Sur Gallery opens Fall 2023 with Diaspora Dialogues: Archiving the Familiar
October 4 – December 2, 2023
Wednesday, October 4, 7-9pm
Curator Tour with Sarah Shamash:
Saturday, October 7, noon-1pm
Women & Art: Political Praxes of Memory
Virtual Screening of Video Art: Chile and Brazil of the 1970s-80s
October 21 to November 4, 2023
Artist Talk with Amanda Gutiérrez and Gabriela Aceves Sepúlveda:
Thursday, October 19, 7-8pm
Latin American Speakers Series: Presentation by Claudia Calirman
Feminist or Feminine?
Thursday, October 26, 7-9pm
Artist Talk with Cecilia Araneda, Rosalina Libertad Cerritos, and Soledad Muñoz:
Thursday, November 9, 7-8pm
Curator Tour with Tamara Toledo:
Saturday, November 25, 1-2pm
ABOUT THE EXHIBITION
The contested terrain of both the terms “archive” and “diaspora” requires deeper consideration since this exhibition asks what the meaning is behind making these two terms form a dialogue with one another. Diaspora Dialogues: Archiving the Familiar features work by women artists Gabriela Aceves Sepúlveda, Cecilia Araneda, Soledad Fátima Muñoz, Amanda Gutiérrez, and Rosalina Libertad Cerritos all of which are from the Latin American diaspora and apply a variety of critical and aesthetic approaches to the archive. The exhibition will also be in dialogue with a virtual screening of video art by women artists from the 70s and 80s hosted on VIVO Media Arts Centre website entitled Women & Art: Political Praxes of Memory. This dialogue established between Latin American video artist pioneers from Brazil and Chile foregrounds the diaspora’s relationship with “original” culture, “copy”, and “archive”.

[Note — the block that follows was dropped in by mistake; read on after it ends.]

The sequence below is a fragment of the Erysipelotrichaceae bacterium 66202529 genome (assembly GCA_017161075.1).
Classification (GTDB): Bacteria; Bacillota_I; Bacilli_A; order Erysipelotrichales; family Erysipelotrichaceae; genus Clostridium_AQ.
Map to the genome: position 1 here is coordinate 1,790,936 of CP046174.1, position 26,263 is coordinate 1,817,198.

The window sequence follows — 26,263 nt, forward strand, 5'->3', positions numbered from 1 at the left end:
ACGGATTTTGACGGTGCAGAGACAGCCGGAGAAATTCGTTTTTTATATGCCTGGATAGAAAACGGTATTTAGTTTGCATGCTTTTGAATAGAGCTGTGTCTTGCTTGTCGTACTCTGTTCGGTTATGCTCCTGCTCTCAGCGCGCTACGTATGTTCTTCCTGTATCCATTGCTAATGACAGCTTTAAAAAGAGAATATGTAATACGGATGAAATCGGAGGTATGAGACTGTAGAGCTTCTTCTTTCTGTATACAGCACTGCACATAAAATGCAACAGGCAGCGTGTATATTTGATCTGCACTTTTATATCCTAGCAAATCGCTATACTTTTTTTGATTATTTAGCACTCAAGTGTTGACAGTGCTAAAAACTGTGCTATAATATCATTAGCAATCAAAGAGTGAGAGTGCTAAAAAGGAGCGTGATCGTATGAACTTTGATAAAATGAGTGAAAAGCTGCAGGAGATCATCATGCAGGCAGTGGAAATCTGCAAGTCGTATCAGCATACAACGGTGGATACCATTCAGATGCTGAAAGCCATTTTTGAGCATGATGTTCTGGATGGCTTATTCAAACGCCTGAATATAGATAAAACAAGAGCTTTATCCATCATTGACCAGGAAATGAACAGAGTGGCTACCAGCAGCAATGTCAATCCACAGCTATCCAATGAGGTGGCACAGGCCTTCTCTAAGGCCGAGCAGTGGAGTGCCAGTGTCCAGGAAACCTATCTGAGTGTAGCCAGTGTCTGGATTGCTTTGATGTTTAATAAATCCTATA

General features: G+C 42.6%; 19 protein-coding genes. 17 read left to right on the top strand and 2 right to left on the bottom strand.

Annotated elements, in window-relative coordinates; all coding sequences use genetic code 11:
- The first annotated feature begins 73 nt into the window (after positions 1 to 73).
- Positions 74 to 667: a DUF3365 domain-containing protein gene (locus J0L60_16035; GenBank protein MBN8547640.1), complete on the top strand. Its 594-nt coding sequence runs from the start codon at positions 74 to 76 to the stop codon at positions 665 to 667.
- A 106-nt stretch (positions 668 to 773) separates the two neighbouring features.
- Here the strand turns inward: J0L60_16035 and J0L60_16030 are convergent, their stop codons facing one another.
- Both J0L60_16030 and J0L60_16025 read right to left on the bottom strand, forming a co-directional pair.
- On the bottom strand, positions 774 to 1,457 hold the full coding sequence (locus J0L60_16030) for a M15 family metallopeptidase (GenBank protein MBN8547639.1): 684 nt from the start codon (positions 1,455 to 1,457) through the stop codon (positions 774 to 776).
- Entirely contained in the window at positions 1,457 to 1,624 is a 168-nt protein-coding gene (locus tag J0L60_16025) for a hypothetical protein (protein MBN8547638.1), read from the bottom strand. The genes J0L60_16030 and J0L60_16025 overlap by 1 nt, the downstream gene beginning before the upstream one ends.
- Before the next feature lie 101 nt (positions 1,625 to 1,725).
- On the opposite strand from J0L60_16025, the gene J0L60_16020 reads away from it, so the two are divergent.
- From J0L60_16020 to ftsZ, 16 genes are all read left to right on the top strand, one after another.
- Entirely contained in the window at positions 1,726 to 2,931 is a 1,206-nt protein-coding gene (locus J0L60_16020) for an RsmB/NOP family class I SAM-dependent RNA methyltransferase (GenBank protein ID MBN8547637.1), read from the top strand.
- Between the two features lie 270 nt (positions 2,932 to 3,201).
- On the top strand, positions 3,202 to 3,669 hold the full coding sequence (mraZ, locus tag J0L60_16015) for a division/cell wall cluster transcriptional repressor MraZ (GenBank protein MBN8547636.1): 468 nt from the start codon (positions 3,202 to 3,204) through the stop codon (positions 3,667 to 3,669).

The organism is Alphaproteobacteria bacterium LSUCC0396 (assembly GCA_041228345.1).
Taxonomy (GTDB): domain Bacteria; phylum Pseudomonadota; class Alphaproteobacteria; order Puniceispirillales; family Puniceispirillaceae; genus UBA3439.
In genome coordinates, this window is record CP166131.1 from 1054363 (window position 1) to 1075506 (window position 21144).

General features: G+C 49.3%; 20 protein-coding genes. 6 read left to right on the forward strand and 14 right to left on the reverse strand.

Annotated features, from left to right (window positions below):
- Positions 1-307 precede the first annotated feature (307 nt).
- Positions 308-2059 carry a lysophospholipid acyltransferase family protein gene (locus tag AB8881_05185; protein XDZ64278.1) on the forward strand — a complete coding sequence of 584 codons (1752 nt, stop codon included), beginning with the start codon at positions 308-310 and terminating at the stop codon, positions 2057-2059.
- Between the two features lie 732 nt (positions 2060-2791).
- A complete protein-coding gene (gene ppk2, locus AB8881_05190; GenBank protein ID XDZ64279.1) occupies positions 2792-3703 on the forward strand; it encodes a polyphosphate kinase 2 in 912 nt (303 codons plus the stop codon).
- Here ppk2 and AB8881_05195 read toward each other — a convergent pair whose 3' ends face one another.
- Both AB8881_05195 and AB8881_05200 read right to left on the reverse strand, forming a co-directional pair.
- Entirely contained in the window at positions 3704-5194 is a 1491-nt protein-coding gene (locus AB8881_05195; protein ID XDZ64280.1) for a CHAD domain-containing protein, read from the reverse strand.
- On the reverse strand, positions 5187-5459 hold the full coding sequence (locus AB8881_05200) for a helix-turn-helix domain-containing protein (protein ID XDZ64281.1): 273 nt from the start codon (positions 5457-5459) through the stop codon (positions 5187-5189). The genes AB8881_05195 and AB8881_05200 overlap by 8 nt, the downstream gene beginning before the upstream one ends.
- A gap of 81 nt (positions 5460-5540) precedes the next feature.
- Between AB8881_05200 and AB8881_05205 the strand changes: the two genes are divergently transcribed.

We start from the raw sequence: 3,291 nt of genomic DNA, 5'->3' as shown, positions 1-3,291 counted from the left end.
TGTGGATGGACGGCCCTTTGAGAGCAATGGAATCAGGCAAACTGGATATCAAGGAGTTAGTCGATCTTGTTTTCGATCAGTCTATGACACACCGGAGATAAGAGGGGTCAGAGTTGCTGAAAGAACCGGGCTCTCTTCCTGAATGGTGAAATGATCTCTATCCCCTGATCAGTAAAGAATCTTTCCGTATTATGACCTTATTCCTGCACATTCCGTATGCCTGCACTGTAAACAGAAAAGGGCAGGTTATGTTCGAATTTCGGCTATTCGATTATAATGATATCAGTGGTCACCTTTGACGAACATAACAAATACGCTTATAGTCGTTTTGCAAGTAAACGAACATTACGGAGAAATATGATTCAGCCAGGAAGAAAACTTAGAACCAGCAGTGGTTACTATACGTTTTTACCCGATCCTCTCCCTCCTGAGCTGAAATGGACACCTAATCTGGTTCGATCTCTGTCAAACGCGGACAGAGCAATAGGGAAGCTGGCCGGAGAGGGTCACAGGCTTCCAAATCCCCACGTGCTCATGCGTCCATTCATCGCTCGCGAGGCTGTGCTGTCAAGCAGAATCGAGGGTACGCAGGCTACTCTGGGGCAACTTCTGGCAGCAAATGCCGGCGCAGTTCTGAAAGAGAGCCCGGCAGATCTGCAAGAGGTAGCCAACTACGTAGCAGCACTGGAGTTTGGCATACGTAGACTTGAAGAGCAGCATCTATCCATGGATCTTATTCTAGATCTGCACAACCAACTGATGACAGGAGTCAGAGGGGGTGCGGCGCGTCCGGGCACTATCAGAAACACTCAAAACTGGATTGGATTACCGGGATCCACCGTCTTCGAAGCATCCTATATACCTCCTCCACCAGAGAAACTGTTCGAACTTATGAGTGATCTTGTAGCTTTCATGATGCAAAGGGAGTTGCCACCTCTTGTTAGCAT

The syncretic nature of diaspora peoples and cultures, the doubling of places, the passages, and slippages between past and present, here and there, mother tongues and adopted tongues, all foreground the fluidity and porousness of diaspora identities and ways of being as dialogic. This exhibition engages with (dis)articulations of the archive as syncretic through formal and conceptual experimentations of master codes and narratives. Diaspora Dialogues interrupt racist nationalism and border enforcement ideologies by making visible histories of violence and interventionism in the Global South all of which have created the conditions for being in diaspora in the settler-nation-state, on stolen Indigenous lands, known as Canada.
Diaspora Dialogues: Archiving the Familiar ultimately produces a curatorial archive that aims to generate further dialogue on the significant contributions, knowledge production, and archival safeguarding of diaspora communities within and despite the nation state. The exhibition creates dialogic mediations between the artists, their communities, and their histories. The archive is gendered, racialized, and political; these artists are agents telling and safeguarding their own diasporic histories through the language of media art.
Co-curated by Sarah Shamash and Tamara Toledo
This exhibition is financially supported by the Toronto Friends of the Visual Arts, and the virtual screening of its program is in partnership with VIVO Media Arts Centre.
ABOUT THE ARTISTS
Cecilia Araneda is a Winnipeg-based Chilean Canadian filmmaker and curator. Her works have screened at venues such as Visions du Reél, Ann Arbor, Images, RIDM, Documenta Madrid, Festival Internacional del Nuevo Cine Latinoamericano, Bienal de la Imagen en Movimiento, TIFF Wavelengths, Film Anthology Archives, and Maysles Documentary Center. Araneda’s debut feature film, INTERSECTION was released in the fall of 2022. Araneda holds a BFA from York University, an MFA from the University of British Columbia, and is additionally a three-time alumna of Film Farm.
Gabriela Aceves Sepúlveda was born in Guadalajara, Mexico and is a media artist and cultural historian with a research focus on feminist media art, research-creation and Latin American art and its diasporas. She is Associate Professor in the School of Interactive Arts and Technology at Simon Fraser University (SIAT). Aceves Sepúlveda is a member of art/mamas, a Vancouver-based collective of artist mothers and sono(soro)ridades, a group of feminist sound artists, activists, and scholars investigating the affective and political dimensions of sound.